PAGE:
A South Shore Health manager spotted 30,000 counterfeit N95 masks after the company, which operates Weymouth’s South Shore Hospital, placed an order to replenish the hospital’s supply of personal protective equipment, officials said.
James “Barry” O’Shaughnessy, manager of procurement, value analysis, and contracting, who is responsible for ordering, inspecting, and keeping stock of South Shore Health’s supplies and equipment, uncovered the counterfeits in an order from a New Jersey company, according to a statement from South Shore Health spokeswoman Kristen Perfetuo. O’Shaughnessy, who has more than 25 years of experience in materials management, noticed something was off with the shipment even before opening the box.
“I just knew that something wasn’t right,” O’Shaughnessy said in the statement on Monday. “The labels on the boxes were placed differently than other shipments. And the plastic bag inside the boxes had a strange seal. My gut told me something was off.”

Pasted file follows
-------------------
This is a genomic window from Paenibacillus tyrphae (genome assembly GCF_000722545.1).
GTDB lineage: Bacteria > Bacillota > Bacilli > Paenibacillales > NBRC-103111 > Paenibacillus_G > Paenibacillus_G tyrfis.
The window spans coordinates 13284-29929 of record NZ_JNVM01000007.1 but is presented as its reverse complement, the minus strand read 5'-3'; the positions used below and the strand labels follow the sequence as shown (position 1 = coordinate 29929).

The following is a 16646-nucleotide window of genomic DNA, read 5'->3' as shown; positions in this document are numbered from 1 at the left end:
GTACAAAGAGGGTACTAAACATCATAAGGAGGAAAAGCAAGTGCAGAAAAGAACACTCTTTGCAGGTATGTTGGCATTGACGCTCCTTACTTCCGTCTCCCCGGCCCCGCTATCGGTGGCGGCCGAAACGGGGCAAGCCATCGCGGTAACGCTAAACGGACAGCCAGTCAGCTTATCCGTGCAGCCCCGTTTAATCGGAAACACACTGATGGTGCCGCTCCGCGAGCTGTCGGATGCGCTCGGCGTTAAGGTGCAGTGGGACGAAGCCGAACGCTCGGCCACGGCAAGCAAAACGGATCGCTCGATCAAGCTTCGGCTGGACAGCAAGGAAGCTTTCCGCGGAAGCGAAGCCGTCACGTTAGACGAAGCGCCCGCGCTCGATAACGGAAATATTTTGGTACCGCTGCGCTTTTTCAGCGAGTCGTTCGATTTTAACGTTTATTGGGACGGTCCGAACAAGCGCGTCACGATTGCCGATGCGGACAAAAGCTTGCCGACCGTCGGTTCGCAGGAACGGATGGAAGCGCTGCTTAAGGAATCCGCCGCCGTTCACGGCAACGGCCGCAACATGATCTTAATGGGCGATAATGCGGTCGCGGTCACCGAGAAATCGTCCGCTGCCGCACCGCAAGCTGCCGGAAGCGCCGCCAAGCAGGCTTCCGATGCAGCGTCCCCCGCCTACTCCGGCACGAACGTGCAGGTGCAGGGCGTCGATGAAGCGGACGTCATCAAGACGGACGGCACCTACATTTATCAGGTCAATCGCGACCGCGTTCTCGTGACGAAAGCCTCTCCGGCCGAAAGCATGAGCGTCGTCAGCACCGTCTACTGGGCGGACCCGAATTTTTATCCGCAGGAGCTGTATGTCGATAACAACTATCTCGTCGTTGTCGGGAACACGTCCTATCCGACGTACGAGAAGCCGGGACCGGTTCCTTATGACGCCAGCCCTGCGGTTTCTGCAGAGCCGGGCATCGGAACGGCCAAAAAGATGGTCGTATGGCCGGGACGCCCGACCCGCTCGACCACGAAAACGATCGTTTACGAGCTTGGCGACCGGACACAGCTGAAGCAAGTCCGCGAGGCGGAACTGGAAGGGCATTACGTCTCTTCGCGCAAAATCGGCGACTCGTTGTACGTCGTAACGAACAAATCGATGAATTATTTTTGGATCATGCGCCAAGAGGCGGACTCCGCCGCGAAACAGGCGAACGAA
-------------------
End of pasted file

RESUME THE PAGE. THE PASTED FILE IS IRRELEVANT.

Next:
O’Shaughnessy had been eager to replenish South Shore Health’s supply of N95 masks, which have been difficult to acquire throughout the pandemic as reputable companies have had difficulty meeting the demand for the surgical-grade masks.
South Shore Health came to an agreement with the New Jersey company that the masks would not be paid for until the company received them. O’Shaughnessy enlisted a representative for 3M, the company responsible for manufacturing N95 masks, to help inspect the masks when they arrived. The New Jersey company is not an authorized 3M dealer, the statement said.
“While the masks looked exactly like a 3M N95, the packaging is what alerted me,” O’Shaughnessy said. “I sent 20-30 photos of the product to 3M and the representative confirmed my suspicion. The masks were counterfeit.”
The masks have been seized by the Department of Homeland Security, which is investigating the incident, according to the statement.
“Barry’s deep experience and keen attention to detail helped protect thousands of South Shore Health employees from wearing counterfeit masks that would put them at risk,” said Allen Smith, president and chief executive officer of South Shore Health. “We are grateful for his ‘watchful eyes’ and dedication to the safety of our colleagues.”